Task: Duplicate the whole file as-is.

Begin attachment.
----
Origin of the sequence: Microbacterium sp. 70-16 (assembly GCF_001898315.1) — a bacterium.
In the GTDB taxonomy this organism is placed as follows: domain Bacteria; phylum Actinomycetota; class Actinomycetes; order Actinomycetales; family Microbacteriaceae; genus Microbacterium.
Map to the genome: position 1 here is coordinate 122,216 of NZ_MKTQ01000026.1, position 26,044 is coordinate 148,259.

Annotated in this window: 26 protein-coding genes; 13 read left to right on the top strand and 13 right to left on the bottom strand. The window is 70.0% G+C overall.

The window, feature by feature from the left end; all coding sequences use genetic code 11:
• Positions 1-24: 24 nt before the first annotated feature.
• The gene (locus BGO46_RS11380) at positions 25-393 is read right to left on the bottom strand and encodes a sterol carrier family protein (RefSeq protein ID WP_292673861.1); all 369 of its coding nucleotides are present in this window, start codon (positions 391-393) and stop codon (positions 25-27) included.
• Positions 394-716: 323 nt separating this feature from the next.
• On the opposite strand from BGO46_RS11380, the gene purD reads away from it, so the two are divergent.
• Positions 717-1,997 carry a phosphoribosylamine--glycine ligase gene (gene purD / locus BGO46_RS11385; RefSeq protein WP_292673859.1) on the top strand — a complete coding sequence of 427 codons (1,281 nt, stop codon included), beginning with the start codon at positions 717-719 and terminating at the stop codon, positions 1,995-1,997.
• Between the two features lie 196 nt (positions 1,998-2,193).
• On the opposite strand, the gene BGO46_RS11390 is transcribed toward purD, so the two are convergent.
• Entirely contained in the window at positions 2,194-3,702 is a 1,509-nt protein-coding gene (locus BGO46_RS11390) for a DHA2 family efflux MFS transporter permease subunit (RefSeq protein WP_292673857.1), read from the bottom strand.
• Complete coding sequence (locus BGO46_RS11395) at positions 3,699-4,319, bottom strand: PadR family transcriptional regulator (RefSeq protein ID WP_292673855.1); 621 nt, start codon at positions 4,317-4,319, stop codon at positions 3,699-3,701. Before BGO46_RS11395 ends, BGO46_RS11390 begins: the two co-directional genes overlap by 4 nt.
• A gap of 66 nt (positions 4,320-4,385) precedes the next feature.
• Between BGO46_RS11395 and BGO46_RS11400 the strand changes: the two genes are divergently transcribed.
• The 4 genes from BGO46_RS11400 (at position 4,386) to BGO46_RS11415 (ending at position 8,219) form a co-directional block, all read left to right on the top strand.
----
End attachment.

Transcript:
Origin of the sequence: Microbacterium sp. 70-16 (assembly GCF_001898315.1) — a bacterium.
In the GTDB taxonomy this organism is placed as follows: domain Bacteria; phylum Actinomycetota; class Actinomycetes; order Actinomycetales; family Microbacteriaceae; genus Microbacterium.
Map to the genome: position 1 here is coordinate 122,216 of NZ_MKTQ01000026.1, position 26,044 is coordinate 148,259.

Annotated in this window: 26 protein-coding genes; 13 read left to right on the top strand and 13 right to left on the bottom strand. The window is 70.0% G+C overall.

The window, feature by feature from the left end; all coding sequences use genetic code 11:
• Positions 1-24: 24 nt before the first annotated feature.
• The gene (locus BGO46_RS11380) at positions 25-393 is read right to left on the bottom strand and encodes a sterol carrier family protein (RefSeq protein ID WP_292673861.1); all 369 of its coding nucleotides are present in this window, start codon (positions 391-393) and stop codon (positions 25-27) included.
• Positions 394-716: 323 nt separating this feature from the next.
• On the opposite strand from BGO46_RS11380, the gene purD reads away from it, so the two are divergent.
• Positions 717-1,997 carry a phosphoribosylamine--glycine ligase gene (gene purD / locus BGO46_RS11385; RefSeq protein WP_292673859.1) on the top strand — a complete coding sequence of 427 codons (1,281 nt, stop codon included), beginning with the start codon at positions 717-719 and terminating at the stop codon, positions 1,995-1,997.
• Between the two features lie 196 nt (positions 1,998-2,193).
• On the opposite strand, the gene BGO46_RS11390 is transcribed toward purD, so the two are convergent.
• Entirely contained in the window at positions 2,194-3,702 is a 1,509-nt protein-coding gene (locus BGO46_RS11390) for a DHA2 family efflux MFS transporter permease subunit (RefSeq protein WP_292673857.1), read from the bottom strand.
• Complete coding sequence (locus BGO46_RS11395) at positions 3,699-4,319, bottom strand: PadR family transcriptional regulator (RefSeq protein ID WP_292673855.1); 621 nt, start codon at positions 4,317-4,319, stop codon at positions 3,699-3,701. Before BGO46_RS11395 ends, BGO46_RS11390 begins: the two co-directional genes overlap by 4 nt.
• A gap of 66 nt (positions 4,320-4,385) precedes the next feature.
• Between BGO46_RS11395 and BGO46_RS11400 the strand changes: the two genes are divergently transcribed.
• The 4 genes from BGO46_RS11400 (at position 4,386) to BGO46_RS11415 (ending at position 8,219) form a co-directional block, all read left to right on the top strand.